On October 11, Secretary of State Condoleezza Rice and Defense Secretary Donald Rumsfeld spoke--and it became clear just how bad things are. Interviewed by the San Francisco Chronicle's Debra Saunders, Rice praised the U.N. Security Council for "a good year":
In the month of July it got a resolution on Iran and a resolution on the North Korean missile test. It's about to get a resolution on the North Korean nuclear test. It ended a war in Lebanon, not without a lot of American involvement in actually putting together the cease-fire. But the international community has put together a resolution on Darfur to get troops into Darfur. So we're doing better in the Security Council.
So we are. But we're not doing better in the real world. Each of these resolutions (except possibly Lebanon) has been ineffectual. None has stopped bad behavior or punished the guilty. North Korea is crossing "red lines" with virtual impunity. Iran's nuclear program is chugging ahead. Hezbollah retains its arms. Sudan is committing genocide. All the activity in the Security Council can't mask our weakness. And the rogue states aren't fooled. It's been a "good year"--except we're losing and dangers are increasing.
Later that day, Rumsfeld spoke at the Pentagon:
Tomorrow will mark the sixth anniversary of a terrorist attack that killed 17 U.S. sailors aboard the USS Cole. That attack, which was really less than a year before the September 11, 2001, attacks, was a fresh demonstration to the world of the dangers that are posed by violent extremists. Those dangers would be amplified geometrically should terrorists be able to obtain weapons of mass destruction.
In recent days, the world's been concerned as North Korea announced a test of its nuclear capability, having previously announced that they had nuclear weapons. And we've also seen Iran continue with its nuclear program over the objections of much of the international community. Seeing Iran and North Korea on a path towards nuclear weapons brings up several issues of concern.
First, those nations are known proliferators. They've proliferated to other nation-states as well as to non-nation entities. We recently saw an example of the latter in the case of Iran supplying Hezbollah.
Second, their programs point to increasing risks of lethal weapons possibly ending up in the hands of non-state entities, folks that, unlike a nation, tend not to be deterred the way a nation-state would because they don't have to worry about protecting real estate, population, and leadership.
Another concern is that as a result of these trends, it's possible at least that some other nations in the world might decide that they can no longer avoid developing their own nuclear weapons. If this trend continues, there would be an increase in the number of countries with nuclear weapons, not just Iran and Korea, but possibly others. The nuclear threshold as a result would be lower in the years ahead.
Rumsfeld is gloomier than Rice. His is a somber picture. But on the sixth anniversary of the attack on the USS Cole, what are we doing about these threats and trends? Here is the rest of Rumsfeld's statement:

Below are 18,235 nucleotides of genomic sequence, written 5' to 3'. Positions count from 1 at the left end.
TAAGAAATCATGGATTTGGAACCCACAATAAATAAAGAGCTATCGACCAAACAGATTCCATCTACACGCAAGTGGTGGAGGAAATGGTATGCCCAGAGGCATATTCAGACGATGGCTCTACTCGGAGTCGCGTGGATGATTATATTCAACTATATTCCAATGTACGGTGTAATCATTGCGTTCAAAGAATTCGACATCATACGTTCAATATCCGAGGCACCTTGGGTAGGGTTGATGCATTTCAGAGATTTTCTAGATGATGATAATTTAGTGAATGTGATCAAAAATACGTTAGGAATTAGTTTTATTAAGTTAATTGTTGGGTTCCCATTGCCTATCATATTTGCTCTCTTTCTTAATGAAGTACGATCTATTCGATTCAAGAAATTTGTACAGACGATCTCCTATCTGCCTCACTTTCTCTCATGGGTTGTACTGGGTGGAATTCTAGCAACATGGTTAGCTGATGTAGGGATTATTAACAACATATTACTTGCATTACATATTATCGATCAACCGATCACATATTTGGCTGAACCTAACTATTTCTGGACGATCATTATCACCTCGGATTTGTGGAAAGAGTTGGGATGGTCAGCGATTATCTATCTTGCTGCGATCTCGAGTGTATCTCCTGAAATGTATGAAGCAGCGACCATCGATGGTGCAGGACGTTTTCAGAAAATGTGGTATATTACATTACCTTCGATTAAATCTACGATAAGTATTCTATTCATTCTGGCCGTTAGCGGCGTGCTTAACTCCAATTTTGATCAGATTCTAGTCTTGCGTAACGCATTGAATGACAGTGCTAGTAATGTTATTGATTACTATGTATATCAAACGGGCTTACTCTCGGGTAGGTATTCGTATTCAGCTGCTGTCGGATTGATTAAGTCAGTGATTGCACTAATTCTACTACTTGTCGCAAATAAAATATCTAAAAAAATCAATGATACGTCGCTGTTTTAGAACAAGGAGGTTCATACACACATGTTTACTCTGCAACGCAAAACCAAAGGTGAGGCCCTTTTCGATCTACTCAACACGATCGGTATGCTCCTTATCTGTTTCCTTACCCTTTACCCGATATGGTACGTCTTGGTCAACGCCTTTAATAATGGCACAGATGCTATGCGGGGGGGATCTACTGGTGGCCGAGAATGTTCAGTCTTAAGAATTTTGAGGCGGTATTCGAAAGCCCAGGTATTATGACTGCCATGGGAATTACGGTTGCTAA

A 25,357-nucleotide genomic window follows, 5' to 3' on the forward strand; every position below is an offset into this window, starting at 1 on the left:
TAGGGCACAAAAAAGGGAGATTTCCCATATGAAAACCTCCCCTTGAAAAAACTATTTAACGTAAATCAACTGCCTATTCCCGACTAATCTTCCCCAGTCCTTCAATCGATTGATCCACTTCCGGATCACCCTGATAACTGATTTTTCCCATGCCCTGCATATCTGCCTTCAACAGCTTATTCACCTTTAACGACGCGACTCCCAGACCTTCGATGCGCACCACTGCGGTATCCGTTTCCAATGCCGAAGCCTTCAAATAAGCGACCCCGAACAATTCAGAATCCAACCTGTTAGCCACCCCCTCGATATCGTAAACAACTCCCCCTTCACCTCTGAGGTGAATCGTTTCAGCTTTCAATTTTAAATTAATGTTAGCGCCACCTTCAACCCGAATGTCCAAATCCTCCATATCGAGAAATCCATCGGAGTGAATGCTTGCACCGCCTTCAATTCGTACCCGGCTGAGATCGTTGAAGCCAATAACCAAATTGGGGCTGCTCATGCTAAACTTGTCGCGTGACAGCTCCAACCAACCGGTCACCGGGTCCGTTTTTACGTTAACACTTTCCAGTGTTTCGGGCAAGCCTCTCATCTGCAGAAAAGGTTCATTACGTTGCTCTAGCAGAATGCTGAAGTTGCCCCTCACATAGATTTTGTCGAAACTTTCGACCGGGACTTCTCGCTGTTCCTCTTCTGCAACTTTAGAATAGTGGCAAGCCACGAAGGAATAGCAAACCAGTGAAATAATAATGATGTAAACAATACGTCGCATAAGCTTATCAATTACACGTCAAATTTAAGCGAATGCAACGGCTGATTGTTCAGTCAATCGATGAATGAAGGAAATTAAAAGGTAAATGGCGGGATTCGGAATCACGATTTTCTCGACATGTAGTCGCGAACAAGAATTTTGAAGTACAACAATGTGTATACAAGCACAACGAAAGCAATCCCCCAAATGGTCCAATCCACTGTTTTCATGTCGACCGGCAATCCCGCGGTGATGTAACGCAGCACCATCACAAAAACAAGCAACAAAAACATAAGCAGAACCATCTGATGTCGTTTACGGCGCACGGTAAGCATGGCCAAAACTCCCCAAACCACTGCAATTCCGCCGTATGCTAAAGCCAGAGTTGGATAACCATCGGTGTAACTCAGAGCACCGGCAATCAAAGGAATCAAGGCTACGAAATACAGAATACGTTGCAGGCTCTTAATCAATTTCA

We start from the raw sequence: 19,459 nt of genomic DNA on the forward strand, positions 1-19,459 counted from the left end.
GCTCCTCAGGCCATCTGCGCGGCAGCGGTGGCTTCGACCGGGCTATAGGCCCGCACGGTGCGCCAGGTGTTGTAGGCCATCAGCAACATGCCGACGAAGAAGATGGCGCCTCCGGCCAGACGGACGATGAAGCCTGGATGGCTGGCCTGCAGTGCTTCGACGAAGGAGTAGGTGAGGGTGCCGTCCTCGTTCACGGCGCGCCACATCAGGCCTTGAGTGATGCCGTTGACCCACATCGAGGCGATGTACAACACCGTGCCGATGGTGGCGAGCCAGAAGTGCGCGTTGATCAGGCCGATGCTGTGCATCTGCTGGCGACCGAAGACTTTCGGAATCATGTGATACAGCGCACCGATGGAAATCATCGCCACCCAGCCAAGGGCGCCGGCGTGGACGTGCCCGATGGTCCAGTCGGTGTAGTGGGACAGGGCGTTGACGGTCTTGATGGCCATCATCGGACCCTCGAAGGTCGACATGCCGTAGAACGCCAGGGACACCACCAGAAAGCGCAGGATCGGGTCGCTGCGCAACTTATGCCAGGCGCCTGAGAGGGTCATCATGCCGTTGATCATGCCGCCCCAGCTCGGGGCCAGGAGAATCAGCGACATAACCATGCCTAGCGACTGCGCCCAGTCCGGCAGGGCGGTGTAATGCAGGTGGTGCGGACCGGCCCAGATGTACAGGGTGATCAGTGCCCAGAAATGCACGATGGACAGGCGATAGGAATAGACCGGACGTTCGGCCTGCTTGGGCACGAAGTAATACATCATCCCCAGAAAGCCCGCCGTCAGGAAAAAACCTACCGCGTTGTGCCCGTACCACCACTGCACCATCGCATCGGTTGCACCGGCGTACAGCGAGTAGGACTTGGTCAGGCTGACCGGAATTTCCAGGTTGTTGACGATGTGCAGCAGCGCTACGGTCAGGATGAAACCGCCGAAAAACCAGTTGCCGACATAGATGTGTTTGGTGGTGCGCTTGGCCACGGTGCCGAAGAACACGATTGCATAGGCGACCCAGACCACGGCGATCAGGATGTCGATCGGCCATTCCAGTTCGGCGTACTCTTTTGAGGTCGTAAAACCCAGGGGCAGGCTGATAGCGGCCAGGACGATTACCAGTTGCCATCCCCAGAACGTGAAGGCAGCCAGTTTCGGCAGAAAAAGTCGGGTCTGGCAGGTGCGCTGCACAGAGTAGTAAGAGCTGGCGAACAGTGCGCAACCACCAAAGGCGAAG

Now, none of those outcomes are in the interests of the international community. I mention that because obviously it points out the critical importance of cooperation among the international community. The task is to marshal sufficient leverage so that Iran and North Korea and other countries can be dissuaded from their current course.
Clearly, it's a problem that no one country is able to deal with alone. Like counternarcotics, proliferation--it requires the cooperation of a great many countries, and this, of course, is the path that President Bush is on. It's the right course, and the task is to marshal that support from the international community.
So the lesson Rumsfeld takes from the USS Cole, and all that's happened since, is this: We're dependent on "the inter national community," and we need to cooperate with others.
The difference between the Bush administration and its Democratic critics now amounts to six-party talks or two-party talks with North Korea--as if talking would stop Kim Jong Il. It turns on direct or indirect negotiations with Ahmadinejad--as if he were willing to negotiate away his nuclear program. With the exception of Bush's commendable steadfastness in Iraq--combined, how ever, with debilitating stubbornness on troop levels and strategy--and his support for Israel, Bush's foreign policy is now Clintonian in its combination of weakness and wishful thinking. The result in the 1990s was fecklessness and failure in Rwanda and Afghanistan and North Korea and the Middle East. The price will be even greater today.
Bush has two more years. Whatever happens in November's elections, the country cannot afford his all-U.N.-all-the-time defensive crouch. It is not too late to increase the size of the military; to work with Japan, rather than kowtowing to China, on North Korea; to institute an interdiction regime around that country; to act with a coalition of the willing to bomb airfields and aircraft assisting genocide in Sudan; to help the democrats in and near Russia; to insist on real sanctions and pressure on Iran, backed by the threat of force; and generally to stop huffing and puffing about what is unacceptable and intolerable--only to then accept the unacceptable and tolerate the intolerable. But it is getting late.